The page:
Sometimes I have material left over when I edit Comments down to fit the available space. This page presents notes that landed on the clipping room floor. Some may be useful to you. While I avoid technical language in the Comments (or explain special terms), Clippings may have unexplained jargon from time to time.
A hypertext Glossary of Terms is integrated with Clippings. Simply click on any highlighted word in the text and a pop-up window will appear with a definition. Bibliographic references are also integrated in the same way.
This passage is set during the Syro-Ephraimite War (734-733 BC). For the historical background, see 2 Kings 16:1-20. [NOAB] Judah, under Ahaz, appealed to Assyria for help. When Assyrian forces captured Damascus, they deported its people and killed King Rezin of Syria. Judah ended up a vassal of Assyria, paying a heavy tribute. Assyria made Galilee and Gilead Assyrian provinces.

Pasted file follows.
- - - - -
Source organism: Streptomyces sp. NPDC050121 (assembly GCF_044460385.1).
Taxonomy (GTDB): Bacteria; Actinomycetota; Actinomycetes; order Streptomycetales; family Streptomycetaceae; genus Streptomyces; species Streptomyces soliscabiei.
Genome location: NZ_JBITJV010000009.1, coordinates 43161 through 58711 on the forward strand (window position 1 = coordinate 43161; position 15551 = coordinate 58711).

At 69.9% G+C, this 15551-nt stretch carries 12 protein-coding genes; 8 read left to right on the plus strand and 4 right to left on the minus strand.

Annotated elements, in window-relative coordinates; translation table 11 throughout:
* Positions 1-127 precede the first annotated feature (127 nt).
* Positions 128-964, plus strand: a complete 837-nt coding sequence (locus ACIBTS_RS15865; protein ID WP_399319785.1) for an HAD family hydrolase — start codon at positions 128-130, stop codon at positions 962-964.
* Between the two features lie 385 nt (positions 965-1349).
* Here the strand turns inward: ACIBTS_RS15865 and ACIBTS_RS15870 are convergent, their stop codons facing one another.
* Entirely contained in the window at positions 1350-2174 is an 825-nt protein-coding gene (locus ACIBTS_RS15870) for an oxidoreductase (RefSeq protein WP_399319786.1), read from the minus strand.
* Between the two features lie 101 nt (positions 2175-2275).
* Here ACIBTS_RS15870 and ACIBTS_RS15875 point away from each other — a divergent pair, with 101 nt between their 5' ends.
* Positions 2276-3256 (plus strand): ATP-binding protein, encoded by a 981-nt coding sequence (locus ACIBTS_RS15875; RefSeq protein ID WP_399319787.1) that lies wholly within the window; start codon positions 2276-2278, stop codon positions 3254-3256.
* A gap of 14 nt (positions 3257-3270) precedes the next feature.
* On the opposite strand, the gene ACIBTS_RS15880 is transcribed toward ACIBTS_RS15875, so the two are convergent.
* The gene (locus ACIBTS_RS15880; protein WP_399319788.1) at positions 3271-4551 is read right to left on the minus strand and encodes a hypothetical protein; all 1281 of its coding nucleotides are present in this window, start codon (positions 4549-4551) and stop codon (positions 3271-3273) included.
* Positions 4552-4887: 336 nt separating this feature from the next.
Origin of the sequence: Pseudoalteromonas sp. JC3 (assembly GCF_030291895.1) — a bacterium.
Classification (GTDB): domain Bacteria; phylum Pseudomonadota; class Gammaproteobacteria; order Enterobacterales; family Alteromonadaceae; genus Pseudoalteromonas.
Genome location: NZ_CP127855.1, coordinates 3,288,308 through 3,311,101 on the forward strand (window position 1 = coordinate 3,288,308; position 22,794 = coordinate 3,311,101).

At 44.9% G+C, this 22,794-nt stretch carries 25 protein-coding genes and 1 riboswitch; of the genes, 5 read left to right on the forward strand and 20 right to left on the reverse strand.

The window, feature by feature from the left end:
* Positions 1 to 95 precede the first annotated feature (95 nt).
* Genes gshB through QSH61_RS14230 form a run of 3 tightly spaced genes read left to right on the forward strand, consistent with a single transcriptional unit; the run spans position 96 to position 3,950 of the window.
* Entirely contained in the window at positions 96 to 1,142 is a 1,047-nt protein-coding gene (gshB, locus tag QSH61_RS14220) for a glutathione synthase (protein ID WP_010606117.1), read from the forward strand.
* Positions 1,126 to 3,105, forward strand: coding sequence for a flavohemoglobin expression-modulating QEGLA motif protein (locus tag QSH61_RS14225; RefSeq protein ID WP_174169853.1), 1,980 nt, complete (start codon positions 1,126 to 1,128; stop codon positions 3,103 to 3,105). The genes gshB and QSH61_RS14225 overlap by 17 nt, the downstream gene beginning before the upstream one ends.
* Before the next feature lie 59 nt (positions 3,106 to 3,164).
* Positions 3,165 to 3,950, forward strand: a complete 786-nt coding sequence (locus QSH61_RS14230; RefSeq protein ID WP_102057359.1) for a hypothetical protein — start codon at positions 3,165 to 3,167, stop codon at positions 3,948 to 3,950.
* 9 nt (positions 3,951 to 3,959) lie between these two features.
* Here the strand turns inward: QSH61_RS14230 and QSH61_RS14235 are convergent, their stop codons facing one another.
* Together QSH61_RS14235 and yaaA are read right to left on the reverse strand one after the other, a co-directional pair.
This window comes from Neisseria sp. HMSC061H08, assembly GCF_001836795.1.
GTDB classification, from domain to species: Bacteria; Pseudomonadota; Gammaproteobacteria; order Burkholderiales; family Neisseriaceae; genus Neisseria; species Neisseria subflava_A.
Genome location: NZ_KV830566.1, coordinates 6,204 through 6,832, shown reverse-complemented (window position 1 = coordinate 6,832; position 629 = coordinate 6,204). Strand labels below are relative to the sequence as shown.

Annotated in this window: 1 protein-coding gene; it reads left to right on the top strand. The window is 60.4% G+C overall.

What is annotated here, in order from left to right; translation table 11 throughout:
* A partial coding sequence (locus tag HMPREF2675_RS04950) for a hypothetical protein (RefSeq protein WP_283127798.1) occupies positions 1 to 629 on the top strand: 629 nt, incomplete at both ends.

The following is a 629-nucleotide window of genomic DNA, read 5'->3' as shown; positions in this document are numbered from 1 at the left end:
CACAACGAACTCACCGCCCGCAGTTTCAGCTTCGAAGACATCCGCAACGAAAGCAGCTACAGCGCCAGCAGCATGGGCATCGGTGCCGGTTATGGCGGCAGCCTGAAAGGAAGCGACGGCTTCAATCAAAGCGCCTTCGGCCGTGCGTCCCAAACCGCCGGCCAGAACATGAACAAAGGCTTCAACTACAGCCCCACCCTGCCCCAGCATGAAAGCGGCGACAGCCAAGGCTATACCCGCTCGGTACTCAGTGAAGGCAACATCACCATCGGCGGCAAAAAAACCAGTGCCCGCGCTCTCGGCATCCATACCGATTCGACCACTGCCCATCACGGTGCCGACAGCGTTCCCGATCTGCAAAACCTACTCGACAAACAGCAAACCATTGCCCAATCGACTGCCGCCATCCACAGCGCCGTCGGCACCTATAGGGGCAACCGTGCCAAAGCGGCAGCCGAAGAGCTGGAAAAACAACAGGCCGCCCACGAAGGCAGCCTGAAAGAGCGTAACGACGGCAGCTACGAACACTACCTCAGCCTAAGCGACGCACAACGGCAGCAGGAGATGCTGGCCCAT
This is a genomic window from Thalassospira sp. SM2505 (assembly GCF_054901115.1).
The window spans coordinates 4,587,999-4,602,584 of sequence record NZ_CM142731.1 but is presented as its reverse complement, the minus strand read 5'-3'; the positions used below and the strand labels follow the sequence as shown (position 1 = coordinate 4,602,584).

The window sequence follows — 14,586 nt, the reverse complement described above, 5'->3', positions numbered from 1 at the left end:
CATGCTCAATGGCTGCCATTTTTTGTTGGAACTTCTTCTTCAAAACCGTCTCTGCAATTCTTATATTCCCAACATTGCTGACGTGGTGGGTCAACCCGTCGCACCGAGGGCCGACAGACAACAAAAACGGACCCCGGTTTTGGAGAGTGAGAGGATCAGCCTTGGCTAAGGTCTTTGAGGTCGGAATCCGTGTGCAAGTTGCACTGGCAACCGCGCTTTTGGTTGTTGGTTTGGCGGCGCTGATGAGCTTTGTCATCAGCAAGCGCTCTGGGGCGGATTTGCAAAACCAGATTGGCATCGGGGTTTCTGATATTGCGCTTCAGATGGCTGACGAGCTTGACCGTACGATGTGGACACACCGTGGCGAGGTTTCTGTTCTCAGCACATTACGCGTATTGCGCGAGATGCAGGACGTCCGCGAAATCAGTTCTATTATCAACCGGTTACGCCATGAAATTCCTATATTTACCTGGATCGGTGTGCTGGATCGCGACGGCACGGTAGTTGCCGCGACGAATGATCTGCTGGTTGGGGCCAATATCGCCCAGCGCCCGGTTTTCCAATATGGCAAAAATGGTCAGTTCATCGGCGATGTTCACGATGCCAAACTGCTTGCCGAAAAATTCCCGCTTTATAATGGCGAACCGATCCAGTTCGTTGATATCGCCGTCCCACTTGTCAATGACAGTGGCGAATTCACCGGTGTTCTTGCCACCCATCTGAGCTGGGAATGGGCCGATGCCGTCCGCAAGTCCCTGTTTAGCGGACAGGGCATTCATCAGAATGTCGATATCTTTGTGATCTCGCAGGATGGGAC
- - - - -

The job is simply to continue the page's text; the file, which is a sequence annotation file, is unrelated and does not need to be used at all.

Verse 1: “Ahaz”: King of Judah 735-715 BC. [CAB]
Verse 1: “Aram”: i.e. Syria. [NOAB]
Verse 3: “Shear-jashub”: The name means A remnant shall return; it is probably symbolic. God has a future purpose for his people that will not be thwarted by two kings. [CAB] At worst, God’s promises to David, made via Nathan (see 2 Samuel 7:8-16) will be preserved in the remnant; this is supported by 10:20-23: “On that day the remnant of Israel and the survivors of the house of Jacob will no more lean on the one who struck them, but will lean on the LORD, the Holy One of Israel, in truth. A remnant will return, the remnant of Jacob, to the mighty God.”. On the other hand, the remnant may be Isaiah and his disciples. [NOAB]
Verse 3: “the upper pool”: The reservoir south of the Pool of Siloam. [NOAB]